1 Samuel 10:19 But you have now rejected your God, who saves you out of all your disasters and calamities. And you have said, ‘No, appoint a king over us.’

1 Samuel 12:17 And you will realize what an evil thing you did in the eyes of the LORD when you asked for a king.” …19 The people all said to Samuel, “Pray to the LORD your God for your servants so that we will not die, for we have added to all our other sins the evil of asking for a king.”

And so Saul, contrary to God’s will, was nevertheless anointed to become the first king to rule Israel.

But in 1 Samuel 15 (v. 11 & 35) scripture tells us twice that God actually regretted giving in to the Israelites’ demand for a king. The Israelite experiment with the “anointed” King Saul, as we know all too well, eventually failed. Even the “anointed” kings who followed Saul, David and Solomon, did not fare well. Although the beginning of their reigns were marked by God’s blessings and notable achievements, they both sinned against God near the end of their lives. Sadly, following the reign of Solomon, Israel was divided and split into the Northern Kingdom and Judah. The earlier glory of the nation of Israel was not to be seen again on earth.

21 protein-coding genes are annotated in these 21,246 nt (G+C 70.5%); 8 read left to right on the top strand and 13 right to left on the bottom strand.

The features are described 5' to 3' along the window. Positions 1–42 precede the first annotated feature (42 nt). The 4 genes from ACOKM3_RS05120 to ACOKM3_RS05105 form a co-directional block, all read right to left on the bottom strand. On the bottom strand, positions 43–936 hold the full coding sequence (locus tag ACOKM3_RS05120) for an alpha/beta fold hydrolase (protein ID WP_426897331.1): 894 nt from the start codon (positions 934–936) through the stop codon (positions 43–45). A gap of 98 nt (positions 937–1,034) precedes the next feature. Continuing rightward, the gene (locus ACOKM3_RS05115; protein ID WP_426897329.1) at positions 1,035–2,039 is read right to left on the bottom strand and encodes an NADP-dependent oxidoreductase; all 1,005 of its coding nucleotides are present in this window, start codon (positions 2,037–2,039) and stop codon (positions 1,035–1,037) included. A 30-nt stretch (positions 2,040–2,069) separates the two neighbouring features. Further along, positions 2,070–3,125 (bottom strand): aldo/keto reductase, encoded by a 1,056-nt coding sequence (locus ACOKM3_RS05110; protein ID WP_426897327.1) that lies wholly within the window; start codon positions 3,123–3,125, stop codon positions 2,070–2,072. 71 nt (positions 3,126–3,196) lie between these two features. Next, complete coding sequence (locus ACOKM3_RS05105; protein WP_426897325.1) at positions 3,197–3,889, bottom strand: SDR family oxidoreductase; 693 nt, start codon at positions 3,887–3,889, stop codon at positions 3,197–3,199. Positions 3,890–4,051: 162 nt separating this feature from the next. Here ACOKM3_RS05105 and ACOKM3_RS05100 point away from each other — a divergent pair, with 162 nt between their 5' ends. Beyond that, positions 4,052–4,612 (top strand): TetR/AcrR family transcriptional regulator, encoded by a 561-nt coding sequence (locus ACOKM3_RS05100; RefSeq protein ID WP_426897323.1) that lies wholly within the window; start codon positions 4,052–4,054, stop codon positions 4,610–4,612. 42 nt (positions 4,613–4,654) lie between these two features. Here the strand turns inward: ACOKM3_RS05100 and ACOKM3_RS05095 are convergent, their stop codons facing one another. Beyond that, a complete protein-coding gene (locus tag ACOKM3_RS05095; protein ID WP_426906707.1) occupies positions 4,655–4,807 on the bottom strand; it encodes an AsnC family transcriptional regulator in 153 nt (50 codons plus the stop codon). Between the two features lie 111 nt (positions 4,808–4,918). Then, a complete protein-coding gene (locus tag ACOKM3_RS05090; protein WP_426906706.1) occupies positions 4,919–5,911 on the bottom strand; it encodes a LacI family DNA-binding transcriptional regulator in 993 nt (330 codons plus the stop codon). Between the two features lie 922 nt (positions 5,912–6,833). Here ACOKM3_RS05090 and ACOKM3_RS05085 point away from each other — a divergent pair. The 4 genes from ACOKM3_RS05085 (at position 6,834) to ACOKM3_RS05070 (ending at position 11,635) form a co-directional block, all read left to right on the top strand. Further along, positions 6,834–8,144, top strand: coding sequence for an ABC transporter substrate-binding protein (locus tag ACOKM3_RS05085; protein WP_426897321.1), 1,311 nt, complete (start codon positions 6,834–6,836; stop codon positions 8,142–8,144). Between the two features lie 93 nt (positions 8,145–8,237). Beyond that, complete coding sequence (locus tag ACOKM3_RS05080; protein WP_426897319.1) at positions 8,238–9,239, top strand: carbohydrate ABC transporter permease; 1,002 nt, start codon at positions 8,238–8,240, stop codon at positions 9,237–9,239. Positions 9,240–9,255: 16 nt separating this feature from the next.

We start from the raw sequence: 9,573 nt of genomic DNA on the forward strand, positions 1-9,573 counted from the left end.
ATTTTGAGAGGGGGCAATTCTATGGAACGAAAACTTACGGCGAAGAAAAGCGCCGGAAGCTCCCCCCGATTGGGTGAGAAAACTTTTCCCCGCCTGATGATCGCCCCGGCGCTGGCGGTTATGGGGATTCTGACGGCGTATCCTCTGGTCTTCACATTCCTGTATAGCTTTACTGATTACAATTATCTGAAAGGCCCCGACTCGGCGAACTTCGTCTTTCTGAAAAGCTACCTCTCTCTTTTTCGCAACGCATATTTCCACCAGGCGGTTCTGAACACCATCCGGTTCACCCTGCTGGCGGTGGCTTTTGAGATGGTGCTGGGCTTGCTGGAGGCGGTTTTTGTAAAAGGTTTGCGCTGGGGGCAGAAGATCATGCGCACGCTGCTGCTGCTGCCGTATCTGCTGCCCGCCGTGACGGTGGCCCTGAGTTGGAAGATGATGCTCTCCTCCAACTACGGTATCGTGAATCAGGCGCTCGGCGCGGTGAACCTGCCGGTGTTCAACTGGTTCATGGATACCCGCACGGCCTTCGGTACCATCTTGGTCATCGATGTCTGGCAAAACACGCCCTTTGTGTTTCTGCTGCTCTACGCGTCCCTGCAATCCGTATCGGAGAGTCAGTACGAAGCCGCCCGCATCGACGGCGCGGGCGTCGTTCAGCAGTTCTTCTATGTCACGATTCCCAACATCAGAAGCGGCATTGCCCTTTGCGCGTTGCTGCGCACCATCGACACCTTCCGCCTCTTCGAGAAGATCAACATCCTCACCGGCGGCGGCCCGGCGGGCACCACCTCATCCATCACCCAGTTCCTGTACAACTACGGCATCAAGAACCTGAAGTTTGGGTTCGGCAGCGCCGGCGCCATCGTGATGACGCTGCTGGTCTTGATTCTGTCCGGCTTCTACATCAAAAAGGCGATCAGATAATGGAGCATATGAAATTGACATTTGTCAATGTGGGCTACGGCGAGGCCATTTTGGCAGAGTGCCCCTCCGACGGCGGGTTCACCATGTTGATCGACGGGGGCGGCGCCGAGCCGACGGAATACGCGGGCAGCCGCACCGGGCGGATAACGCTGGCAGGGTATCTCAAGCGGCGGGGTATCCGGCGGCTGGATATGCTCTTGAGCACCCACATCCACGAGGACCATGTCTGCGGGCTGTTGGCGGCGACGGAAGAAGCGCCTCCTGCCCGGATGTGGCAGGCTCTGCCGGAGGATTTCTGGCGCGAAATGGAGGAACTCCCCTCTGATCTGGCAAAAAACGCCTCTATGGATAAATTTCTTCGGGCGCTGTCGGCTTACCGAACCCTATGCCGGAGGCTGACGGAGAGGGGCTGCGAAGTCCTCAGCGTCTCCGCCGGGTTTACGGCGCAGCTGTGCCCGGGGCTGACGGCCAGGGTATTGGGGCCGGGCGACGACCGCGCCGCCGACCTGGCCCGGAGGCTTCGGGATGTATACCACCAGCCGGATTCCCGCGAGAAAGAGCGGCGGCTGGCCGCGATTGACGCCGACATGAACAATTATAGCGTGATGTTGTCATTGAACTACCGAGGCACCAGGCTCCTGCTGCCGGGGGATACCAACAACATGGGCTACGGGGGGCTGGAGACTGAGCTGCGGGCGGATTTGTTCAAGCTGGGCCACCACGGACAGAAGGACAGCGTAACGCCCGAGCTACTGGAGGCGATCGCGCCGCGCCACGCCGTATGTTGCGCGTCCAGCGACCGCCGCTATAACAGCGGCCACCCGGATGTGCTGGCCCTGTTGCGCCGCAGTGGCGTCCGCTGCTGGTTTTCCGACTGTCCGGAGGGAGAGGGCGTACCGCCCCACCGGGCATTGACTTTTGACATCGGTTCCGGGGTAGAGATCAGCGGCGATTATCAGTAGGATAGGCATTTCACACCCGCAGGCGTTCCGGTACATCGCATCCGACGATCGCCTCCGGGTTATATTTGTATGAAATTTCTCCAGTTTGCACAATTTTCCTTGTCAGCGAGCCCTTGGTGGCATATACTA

This failure of course began with the Israelites demanding a king to lead them and to fight their battles for them, just like the pagan nations around them. In a sense, Saul became king by popular demand—he was “elected” to be king so to speak by the people contrary to the will of God. They did not want the responsibility of having to trust and obey the holy commands of their God who would bless them and protect them from their enemies. No, they wanted a fallible human king to do it all for them. And of course the man chosen would have to be “anointed” to be king—set apart and given special abilities to lead the Israelites. But their experiment with “democracy” in which God despite grave reservations allowed them to choose (“elect”)  their own human leader ended abysmally.

Such is now happening in America in the realm of government. We don’t like the burden of being responsible for ourselves, so eventually we will put into power a big liberal progressive government which promises to take good care of us just like the other nations. But it is a lie and will end in failure. 

Sadly, this very same thing is happening in the Church as well. Today in many churches God’s people are flocking and submitting to “anointed” pastors and leaders who will lead them and go out before them to fight their battles. But it is displeasing to the Lord, just as it was evil in the eyes of God when the Israelites demanded a human king in the time of Samuel. Might we in fact be rejecting God when we put all our hopes on a so-called “anointed” leader to lead us and fight our battles for us?